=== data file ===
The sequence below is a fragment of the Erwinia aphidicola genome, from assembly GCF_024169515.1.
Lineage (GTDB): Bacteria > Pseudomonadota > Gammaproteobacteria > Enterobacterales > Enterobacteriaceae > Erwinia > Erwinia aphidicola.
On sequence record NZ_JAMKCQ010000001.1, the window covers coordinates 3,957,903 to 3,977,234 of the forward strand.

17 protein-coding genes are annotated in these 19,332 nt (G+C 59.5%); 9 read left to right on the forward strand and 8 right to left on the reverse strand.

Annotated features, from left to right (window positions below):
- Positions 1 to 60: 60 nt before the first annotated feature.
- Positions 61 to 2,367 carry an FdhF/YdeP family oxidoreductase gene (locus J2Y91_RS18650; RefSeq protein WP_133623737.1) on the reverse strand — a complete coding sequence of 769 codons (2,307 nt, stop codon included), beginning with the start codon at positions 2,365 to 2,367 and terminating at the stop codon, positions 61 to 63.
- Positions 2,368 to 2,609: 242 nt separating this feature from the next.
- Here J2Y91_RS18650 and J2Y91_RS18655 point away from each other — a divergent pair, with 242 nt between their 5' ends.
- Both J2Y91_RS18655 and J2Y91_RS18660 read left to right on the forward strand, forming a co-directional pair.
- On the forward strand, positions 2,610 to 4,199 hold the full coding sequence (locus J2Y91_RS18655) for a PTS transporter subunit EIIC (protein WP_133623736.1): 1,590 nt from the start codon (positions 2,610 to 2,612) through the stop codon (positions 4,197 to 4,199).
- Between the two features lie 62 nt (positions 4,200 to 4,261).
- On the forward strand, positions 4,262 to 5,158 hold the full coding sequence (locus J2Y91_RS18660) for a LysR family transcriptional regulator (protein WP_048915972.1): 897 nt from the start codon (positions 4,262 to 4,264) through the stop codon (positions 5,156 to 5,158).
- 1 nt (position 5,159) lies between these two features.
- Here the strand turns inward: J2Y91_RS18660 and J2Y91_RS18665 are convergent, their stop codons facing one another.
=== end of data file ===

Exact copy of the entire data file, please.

The sequence below is a fragment of the Erwinia aphidicola genome, from assembly GCF_024169515.1.
Lineage (GTDB): Bacteria > Pseudomonadota > Gammaproteobacteria > Enterobacterales > Enterobacteriaceae > Erwinia > Erwinia aphidicola.
On sequence record NZ_JAMKCQ010000001.1, the window covers coordinates 3,957,903 to 3,977,234 of the forward strand.

17 protein-coding genes are annotated in these 19,332 nt (G+C 59.5%); 9 read left to right on the forward strand and 8 right to left on the reverse strand.

Annotated features, from left to right (window positions below):
- Positions 1 to 60: 60 nt before the first annotated feature.
- Positions 61 to 2,367 carry an FdhF/YdeP family oxidoreductase gene (locus J2Y91_RS18650; RefSeq protein WP_133623737.1) on the reverse strand — a complete coding sequence of 769 codons (2,307 nt, stop codon included), beginning with the start codon at positions 2,365 to 2,367 and terminating at the stop codon, positions 61 to 63.
- Positions 2,368 to 2,609: 242 nt separating this feature from the next.
- Here J2Y91_RS18650 and J2Y91_RS18655 point away from each other — a divergent pair, with 242 nt between their 5' ends.
- Both J2Y91_RS18655 and J2Y91_RS18660 read left to right on the forward strand, forming a co-directional pair.
- On the forward strand, positions 2,610 to 4,199 hold the full coding sequence (locus J2Y91_RS18655) for a PTS transporter subunit EIIC (protein WP_133623736.1): 1,590 nt from the start codon (positions 2,610 to 2,612) through the stop codon (positions 4,197 to 4,199).
- Between the two features lie 62 nt (positions 4,200 to 4,261).
- On the forward strand, positions 4,262 to 5,158 hold the full coding sequence (locus J2Y91_RS18660) for a LysR family transcriptional regulator (protein WP_048915972.1): 897 nt from the start codon (positions 4,262 to 4,264) through the stop codon (positions 5,156 to 5,158).
- 1 nt (position 5,159) lies between these two features.
- Here the strand turns inward: J2Y91_RS18660 and J2Y91_RS18665 are convergent, their stop codons facing one another.